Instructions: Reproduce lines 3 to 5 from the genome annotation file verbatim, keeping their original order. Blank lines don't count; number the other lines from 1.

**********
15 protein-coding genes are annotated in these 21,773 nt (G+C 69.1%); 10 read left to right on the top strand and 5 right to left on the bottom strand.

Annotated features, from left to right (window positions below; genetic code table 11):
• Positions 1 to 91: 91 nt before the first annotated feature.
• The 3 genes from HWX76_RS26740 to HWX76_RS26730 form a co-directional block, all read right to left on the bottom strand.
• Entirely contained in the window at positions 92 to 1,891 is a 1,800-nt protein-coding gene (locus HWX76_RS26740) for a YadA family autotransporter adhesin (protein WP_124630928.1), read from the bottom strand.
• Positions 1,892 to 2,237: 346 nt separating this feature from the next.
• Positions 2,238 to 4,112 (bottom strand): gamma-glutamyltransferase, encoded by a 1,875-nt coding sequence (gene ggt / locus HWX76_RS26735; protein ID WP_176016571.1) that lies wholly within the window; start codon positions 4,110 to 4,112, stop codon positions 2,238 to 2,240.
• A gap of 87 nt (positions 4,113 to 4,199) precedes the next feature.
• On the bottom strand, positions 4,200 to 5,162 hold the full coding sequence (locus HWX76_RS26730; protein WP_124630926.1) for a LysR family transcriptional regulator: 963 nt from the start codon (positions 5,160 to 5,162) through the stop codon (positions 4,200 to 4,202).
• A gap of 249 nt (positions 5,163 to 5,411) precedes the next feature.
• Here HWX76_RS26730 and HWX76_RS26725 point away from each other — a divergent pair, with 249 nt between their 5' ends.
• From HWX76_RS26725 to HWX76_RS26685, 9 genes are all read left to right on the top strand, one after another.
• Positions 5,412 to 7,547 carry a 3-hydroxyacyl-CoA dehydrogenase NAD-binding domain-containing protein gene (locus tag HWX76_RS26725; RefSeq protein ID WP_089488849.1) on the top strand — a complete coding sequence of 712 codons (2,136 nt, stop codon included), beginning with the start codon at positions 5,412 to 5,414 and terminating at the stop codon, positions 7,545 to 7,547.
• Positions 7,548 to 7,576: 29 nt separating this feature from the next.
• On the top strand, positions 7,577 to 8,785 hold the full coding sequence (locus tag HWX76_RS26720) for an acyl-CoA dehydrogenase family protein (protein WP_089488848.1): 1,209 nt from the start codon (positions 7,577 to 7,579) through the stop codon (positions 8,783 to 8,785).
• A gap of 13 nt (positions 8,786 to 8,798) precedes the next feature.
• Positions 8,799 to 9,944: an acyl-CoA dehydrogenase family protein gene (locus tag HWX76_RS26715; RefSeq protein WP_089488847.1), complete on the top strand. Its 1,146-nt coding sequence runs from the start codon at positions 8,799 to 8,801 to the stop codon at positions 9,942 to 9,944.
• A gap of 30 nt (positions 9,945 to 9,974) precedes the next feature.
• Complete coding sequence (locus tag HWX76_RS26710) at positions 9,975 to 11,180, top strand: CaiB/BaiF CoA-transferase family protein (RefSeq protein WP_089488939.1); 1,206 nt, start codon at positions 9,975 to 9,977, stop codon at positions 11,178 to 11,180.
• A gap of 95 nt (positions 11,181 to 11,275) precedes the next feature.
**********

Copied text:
• Positions 1 to 91: 91 nt before the first annotated feature.
• The 3 genes from HWX76_RS26740 to HWX76_RS26730 form a co-directional block, all read right to left on the bottom strand.
• Entirely contained in the window at positions 92 to 1,891 is a 1,800-nt protein-coding gene (locus HWX76_RS26740) for a YadA family autotransporter adhesin (protein WP_124630928.1), read from the bottom strand.